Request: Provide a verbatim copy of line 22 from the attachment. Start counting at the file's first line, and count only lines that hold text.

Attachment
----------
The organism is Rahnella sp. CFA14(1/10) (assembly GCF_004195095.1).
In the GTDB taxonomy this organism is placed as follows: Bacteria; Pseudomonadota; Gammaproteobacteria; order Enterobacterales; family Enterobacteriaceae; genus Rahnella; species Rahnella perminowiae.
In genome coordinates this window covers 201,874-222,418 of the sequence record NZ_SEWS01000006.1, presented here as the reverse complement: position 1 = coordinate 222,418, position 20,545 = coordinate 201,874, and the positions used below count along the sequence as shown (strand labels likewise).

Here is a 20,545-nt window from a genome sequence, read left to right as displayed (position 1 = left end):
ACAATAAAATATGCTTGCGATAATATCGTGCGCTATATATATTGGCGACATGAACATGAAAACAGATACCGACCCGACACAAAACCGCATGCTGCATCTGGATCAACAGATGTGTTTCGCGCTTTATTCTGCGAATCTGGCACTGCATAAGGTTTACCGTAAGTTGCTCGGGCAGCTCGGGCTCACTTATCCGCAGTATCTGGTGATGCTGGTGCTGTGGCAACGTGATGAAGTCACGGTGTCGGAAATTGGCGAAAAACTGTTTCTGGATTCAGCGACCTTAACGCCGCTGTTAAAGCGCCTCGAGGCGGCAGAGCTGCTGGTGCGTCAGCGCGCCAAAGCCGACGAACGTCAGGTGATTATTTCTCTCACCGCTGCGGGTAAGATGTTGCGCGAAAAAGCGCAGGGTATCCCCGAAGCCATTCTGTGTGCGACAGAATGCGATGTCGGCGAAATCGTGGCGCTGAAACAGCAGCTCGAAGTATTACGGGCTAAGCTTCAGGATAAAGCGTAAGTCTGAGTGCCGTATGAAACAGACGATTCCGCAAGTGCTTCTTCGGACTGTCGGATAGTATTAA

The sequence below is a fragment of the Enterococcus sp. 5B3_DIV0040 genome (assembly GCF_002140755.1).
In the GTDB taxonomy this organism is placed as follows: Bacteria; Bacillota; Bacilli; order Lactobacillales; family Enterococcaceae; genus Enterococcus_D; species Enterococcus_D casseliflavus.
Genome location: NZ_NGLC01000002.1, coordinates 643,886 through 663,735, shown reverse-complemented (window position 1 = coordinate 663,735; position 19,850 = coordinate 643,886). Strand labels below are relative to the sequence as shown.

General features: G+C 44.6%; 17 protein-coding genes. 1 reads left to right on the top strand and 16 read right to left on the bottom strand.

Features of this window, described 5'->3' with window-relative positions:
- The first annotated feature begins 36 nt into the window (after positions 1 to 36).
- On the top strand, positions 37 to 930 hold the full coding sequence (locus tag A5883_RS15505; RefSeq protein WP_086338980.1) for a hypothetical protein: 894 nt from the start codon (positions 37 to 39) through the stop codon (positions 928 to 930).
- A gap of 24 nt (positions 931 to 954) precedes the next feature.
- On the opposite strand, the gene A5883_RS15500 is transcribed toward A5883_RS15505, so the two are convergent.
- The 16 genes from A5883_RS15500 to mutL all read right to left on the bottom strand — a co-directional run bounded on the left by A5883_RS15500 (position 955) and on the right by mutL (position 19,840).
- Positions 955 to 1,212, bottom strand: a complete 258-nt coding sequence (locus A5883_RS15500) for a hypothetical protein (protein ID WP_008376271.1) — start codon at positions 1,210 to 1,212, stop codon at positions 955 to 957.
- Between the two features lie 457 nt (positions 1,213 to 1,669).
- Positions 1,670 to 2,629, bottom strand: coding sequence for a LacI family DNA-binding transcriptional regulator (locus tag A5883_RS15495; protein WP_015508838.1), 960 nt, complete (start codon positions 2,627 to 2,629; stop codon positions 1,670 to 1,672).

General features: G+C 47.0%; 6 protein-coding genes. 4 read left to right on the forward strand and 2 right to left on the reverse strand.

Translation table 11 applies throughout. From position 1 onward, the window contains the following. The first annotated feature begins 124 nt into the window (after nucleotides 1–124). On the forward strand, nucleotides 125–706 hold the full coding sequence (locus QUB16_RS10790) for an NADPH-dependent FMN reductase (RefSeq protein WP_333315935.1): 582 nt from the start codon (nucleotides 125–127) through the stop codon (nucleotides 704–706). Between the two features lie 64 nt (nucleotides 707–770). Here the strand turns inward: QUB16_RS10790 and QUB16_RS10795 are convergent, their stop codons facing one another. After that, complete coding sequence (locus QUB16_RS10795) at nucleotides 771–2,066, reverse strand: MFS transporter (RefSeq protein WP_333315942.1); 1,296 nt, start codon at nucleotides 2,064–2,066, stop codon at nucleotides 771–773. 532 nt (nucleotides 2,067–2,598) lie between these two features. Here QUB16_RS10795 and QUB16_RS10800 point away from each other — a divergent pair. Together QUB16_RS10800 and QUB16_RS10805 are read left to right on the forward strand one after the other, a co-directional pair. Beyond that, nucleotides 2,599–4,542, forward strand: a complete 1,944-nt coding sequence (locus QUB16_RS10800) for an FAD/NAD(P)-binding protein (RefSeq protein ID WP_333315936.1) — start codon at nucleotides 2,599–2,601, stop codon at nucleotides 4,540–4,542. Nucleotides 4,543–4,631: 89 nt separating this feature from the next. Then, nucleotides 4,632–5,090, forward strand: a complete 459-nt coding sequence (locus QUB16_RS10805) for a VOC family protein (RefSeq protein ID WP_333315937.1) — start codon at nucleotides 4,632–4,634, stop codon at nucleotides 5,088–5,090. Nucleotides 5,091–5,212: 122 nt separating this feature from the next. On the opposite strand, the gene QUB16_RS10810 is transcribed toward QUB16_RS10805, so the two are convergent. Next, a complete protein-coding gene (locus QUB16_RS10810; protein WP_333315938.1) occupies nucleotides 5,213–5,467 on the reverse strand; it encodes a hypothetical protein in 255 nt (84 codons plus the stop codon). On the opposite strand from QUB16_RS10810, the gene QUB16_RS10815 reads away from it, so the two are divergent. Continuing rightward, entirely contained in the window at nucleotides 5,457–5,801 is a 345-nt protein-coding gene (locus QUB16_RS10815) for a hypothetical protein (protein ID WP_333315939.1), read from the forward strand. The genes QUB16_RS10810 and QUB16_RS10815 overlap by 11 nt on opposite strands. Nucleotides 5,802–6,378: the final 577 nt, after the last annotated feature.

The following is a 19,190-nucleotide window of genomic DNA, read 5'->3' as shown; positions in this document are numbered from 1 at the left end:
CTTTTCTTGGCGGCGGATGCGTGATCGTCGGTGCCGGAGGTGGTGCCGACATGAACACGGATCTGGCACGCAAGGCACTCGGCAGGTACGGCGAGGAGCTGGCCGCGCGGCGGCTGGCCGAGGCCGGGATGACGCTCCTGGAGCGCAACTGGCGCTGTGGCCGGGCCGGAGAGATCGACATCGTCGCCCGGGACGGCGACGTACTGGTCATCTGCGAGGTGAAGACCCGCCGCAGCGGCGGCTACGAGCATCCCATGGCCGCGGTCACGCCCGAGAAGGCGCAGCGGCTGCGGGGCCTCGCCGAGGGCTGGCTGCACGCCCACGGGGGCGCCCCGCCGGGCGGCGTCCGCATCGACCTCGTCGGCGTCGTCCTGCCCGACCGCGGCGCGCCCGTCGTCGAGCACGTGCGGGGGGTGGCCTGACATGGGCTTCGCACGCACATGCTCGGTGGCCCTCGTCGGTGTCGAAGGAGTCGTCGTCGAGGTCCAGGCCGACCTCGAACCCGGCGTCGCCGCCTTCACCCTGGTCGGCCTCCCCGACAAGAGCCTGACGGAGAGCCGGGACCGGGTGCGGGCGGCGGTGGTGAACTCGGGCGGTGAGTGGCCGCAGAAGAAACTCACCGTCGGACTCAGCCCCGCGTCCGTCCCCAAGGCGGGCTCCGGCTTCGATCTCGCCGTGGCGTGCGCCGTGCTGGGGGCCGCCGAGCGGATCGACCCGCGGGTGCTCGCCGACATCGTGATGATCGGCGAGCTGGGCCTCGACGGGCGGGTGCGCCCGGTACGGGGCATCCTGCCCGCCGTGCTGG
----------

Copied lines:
CTTTTCTTGGCGGCGGATGCGTGATCGTCGGTGCCGGAGGTGGTGCCGACATGAACACGGATCTGGCACGCAAGGCACTCGGCAGGTACGGCGAGGAGCTGGCCGCGCGGCGGCTGGCCGAGGCCGGGATGACGCTCCTGGAGCGCAACTGGCGCTGTGGCCGGGCCGGAGAGATCGACATCGTCGCCCGGGACGGCGACGTACTGGTCATCTGCGAGGTGAAGACCCGCCGCAGCGGCGGCTACGAGCATCCCATGGCCGCGGTCACGCCCGAGAAGGCGCAGCGGCTGCGGGGCCTCGCCGAGGGCTGGCTGCACGCCCACGGGGGCGCCCCGCCGGGCGGCGTCCGCATCGACCTCGTCGGCGTCGTCCTGCCCGACCGCGGCGCGCCCGTCGTCGAGCACGTGCGGGGGGTGGCCTGACATGGGCTTCGCACGCACATGCTCGGTGGCCCTCGTCGGTGTCGAAGGAGTCGTCGTCGAGGTCCAGGCCGACCTCGAACCCGGCGTCGCCGCCTTCACCCTGGTCGGCCTCCCCGACAAGAGCCTGACGGAGAGCCGGGACCGGGTGCGGGCGGCGGTGGTGAACTCGGGCGGTGAGTGGCCGCAGAAGAAACTCACCGTCGGACTCAGCCCCGCGTCCGTCCCCAAGGCGGGCTCCGGCTTCGATCTCGCCGTGGCGTGCGCCGTGCTGGGGGCCGCCGAGCGGATCGACCCGCGGGTGCTCGCCGACATCGTGATGATCGGCGAGCTGGGCCTCGACGGGCGGGTGCGCCCGGTACGGGGCATCCTGCCCGCCGTGCTGG